Willmar, Minn., officials hope expanded central business district brings development benefits
WILLMAR — Downtown promoters and supporters hope recent City Council action to expand the boundaries of the central business district will lead to new commercial and residential development there.
The council last month approved a Planning Commission initiative to expand the 14-block central business district by rezoning eight adjacent blocks along the downtown’s east, south and west boundaries from limited business/general business to central business district.
The initiative is a goal of the downtown improvement plan approved by the council earlier this year. The plan says rezoning adjacent blocks and expanding the district can bring benefits to certain types of businesses by providing, for instance, more urban parking requirements and property layout recommendations.
The plan lists the city as the champion to initiate the expansion and the council is the only entity with the legal authority to expand the district.
The Planning Commission and city staff had spent several months discussing the expansion. Property owners within 350 feet of the rezoned area, which included a portion of downtown, were notified. The council approved the rezoning Nov. 19.
Bruce Peterson, planning and development services director, said the only feedback he received was appreciation from the Willmar Design Center because the expansion broadens the geographical area in which the center can do its work.
The center, a local nonprofit focusing on downtown revitalization, was one of the driving forces behind the rezoning, he said.
“The regulatory plate has been set. If people want to come in and start doing some higher-density development near the downtown that exists today, we can accommodate that in that expanded area,’’ he said.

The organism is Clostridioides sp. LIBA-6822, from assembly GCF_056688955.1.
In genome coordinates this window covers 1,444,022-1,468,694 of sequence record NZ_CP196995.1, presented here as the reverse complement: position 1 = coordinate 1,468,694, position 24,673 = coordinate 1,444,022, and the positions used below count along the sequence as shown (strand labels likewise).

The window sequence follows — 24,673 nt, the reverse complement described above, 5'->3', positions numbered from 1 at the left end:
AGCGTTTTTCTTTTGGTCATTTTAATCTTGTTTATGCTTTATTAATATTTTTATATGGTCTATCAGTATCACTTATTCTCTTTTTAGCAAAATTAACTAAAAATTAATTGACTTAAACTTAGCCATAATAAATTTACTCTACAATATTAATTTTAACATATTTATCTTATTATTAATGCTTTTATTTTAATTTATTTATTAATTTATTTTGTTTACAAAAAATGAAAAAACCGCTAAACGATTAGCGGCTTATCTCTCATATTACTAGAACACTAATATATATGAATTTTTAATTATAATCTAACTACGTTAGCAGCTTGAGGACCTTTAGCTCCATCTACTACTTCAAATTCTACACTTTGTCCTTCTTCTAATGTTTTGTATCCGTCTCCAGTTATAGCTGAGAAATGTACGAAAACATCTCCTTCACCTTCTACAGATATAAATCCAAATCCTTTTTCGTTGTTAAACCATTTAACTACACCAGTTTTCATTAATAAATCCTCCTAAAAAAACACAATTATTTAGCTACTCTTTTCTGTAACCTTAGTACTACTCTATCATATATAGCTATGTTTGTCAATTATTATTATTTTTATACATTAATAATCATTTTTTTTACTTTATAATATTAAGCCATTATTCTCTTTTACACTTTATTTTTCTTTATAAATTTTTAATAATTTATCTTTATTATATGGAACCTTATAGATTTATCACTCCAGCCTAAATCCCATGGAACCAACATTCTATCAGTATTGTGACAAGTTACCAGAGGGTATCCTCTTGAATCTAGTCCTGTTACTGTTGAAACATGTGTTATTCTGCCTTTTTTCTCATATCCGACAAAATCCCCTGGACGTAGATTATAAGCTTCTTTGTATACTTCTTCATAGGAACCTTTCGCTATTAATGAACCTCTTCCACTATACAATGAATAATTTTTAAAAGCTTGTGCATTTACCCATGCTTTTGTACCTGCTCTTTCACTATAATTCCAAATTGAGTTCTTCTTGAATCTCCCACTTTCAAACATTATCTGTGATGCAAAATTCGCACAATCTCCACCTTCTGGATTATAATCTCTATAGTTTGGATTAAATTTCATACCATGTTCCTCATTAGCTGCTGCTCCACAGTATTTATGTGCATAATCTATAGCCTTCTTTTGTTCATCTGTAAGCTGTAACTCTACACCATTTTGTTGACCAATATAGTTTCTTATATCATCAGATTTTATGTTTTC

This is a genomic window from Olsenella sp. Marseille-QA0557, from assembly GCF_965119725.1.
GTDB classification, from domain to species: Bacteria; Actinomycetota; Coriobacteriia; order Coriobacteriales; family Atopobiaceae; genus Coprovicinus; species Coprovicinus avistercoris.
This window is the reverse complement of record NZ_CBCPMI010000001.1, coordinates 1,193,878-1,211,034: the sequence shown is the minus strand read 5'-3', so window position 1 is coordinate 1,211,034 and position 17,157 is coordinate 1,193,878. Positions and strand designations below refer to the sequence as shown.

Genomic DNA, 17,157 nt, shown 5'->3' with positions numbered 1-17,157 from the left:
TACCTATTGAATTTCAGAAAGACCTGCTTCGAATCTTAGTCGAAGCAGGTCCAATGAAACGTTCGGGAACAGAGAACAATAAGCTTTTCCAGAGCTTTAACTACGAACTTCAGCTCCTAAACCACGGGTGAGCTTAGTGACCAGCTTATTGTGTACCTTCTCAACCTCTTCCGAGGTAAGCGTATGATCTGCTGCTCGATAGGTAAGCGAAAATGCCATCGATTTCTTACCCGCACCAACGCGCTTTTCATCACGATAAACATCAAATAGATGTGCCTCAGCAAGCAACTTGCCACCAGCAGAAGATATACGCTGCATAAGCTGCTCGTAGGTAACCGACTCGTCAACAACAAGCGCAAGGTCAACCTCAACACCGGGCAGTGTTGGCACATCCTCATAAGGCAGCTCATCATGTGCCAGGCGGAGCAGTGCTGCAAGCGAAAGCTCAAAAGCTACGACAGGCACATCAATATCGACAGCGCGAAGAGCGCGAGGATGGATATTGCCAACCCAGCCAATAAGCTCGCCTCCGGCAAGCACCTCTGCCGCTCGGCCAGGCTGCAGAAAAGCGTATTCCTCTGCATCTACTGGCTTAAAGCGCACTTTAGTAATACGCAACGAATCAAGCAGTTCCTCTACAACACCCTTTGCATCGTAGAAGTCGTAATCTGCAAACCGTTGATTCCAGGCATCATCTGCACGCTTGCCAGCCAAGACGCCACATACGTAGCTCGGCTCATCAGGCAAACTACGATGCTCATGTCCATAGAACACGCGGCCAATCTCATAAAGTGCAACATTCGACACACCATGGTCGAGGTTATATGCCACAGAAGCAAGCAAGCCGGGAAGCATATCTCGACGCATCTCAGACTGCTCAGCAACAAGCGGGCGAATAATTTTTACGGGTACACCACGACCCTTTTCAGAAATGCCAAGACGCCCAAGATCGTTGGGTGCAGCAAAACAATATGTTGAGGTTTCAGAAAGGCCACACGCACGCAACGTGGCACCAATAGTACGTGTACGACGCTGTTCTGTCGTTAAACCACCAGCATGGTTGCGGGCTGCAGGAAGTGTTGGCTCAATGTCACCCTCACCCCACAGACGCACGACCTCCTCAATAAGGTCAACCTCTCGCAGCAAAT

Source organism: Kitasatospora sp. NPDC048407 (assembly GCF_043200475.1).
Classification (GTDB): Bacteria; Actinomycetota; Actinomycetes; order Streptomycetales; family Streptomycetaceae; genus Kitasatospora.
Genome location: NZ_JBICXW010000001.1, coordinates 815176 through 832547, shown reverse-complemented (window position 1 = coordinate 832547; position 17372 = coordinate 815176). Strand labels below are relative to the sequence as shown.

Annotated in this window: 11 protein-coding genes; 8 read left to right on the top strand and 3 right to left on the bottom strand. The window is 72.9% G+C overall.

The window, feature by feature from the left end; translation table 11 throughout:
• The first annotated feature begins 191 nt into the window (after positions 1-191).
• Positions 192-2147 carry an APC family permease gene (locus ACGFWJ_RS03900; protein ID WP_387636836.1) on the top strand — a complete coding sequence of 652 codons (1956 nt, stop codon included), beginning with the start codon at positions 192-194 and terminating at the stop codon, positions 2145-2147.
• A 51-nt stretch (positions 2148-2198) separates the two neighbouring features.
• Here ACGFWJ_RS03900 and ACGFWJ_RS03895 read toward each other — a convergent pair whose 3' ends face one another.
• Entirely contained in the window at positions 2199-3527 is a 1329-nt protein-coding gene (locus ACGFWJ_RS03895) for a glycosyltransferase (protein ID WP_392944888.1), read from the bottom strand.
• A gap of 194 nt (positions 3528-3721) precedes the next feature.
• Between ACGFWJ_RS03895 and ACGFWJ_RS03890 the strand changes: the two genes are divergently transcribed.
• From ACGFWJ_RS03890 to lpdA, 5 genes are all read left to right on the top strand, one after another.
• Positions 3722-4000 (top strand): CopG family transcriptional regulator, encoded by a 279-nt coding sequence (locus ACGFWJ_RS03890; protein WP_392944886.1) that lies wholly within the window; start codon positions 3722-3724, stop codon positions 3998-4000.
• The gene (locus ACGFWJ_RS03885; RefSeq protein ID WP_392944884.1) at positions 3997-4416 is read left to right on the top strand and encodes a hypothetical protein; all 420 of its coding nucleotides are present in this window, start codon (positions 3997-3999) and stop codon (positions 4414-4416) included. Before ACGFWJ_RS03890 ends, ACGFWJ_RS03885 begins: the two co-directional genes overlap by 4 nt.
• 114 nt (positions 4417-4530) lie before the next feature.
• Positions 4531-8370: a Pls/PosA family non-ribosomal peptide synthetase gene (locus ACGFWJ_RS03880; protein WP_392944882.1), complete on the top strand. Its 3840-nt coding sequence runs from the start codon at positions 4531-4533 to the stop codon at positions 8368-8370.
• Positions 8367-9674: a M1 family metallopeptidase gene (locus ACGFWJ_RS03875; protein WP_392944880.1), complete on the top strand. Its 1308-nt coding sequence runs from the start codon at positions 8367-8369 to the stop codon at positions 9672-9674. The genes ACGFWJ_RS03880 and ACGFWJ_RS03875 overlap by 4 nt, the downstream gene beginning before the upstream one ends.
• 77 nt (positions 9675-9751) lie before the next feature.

“We want to try to have a higher-intensity development standard, allow greater density at the central business core to increase population and business density and to make the area function as a larger, tighter urban center,’’ he said.
Peterson guessed about 12 single-family homes are located in the expanded area. He said the expansion does not affect any property owner until their property is redeveloped and the tax will continue to be based on the use.
“If they have a single-family home, it will be taxed as a single-family home. If some of the property redevelops as commercial use, it will be taxed as commercial use. It does not compel anyone to do anything,’’ Peterson said.
“But it provides the means for greater density of development. If a multi-family housing developer wants to come in and buy up a block, they could do so and develop higher-density housing that would both support and be supported by the central business district,’’ he said.
The expansion adds the following areas:
- Two blocks between Litchfield Avenue and Trott Avenue Southwest and between Sixth Street and Seventh Street Southwest.
- Four blocks between First Street South and Fifth Street Southwest and between Trott Avenue and Minnesota Avenue Southwest.
- Two half-blocks on the west side of First Street between Litchfield Avenue and Trott Avenue Southwest.
- One block between First Street and Second Street Southwest and between Pacific Avenue and Litchfield Avenue Southwest.
Peterson does not foresee eastward expansion beyond First Street.
“I think First Street serves as a very formidable physical boundary to the (central business district) and to expand the (district) across First Street is inviting pedestrian movements and vehicle movements that really aren’t consistent with the best interest of the community as far as going forward,’’ he said.
The new boundary lines are based on feedback from residents at a community meeting a year ago at Bethel Lutheran Church. People were asked to draw on a map what their perception was of the central business district. Peterson said most people’s concept included the larger area.
“That served as the basis of the Planning Commission’s discussion,’’ he said.
“When people think of a downtown, they’re thinking of a mix of commercial businesses, professional office businesses, professional services, health care and government. It runs the gamut,’’ he said.
“That’s where you really receive the benefits of that type of development because you’ve got a great mixture of uses. You’ve got a lot of different activities and all the activities kind of feed off each other,’’ he said.
“It strengthens the core of the central business district. That’s where our downtown has weakened over the years. We’ve lost that intensity, lost that real urban feel, the excitement, the intensity, that those types of uses generate,’’ he said.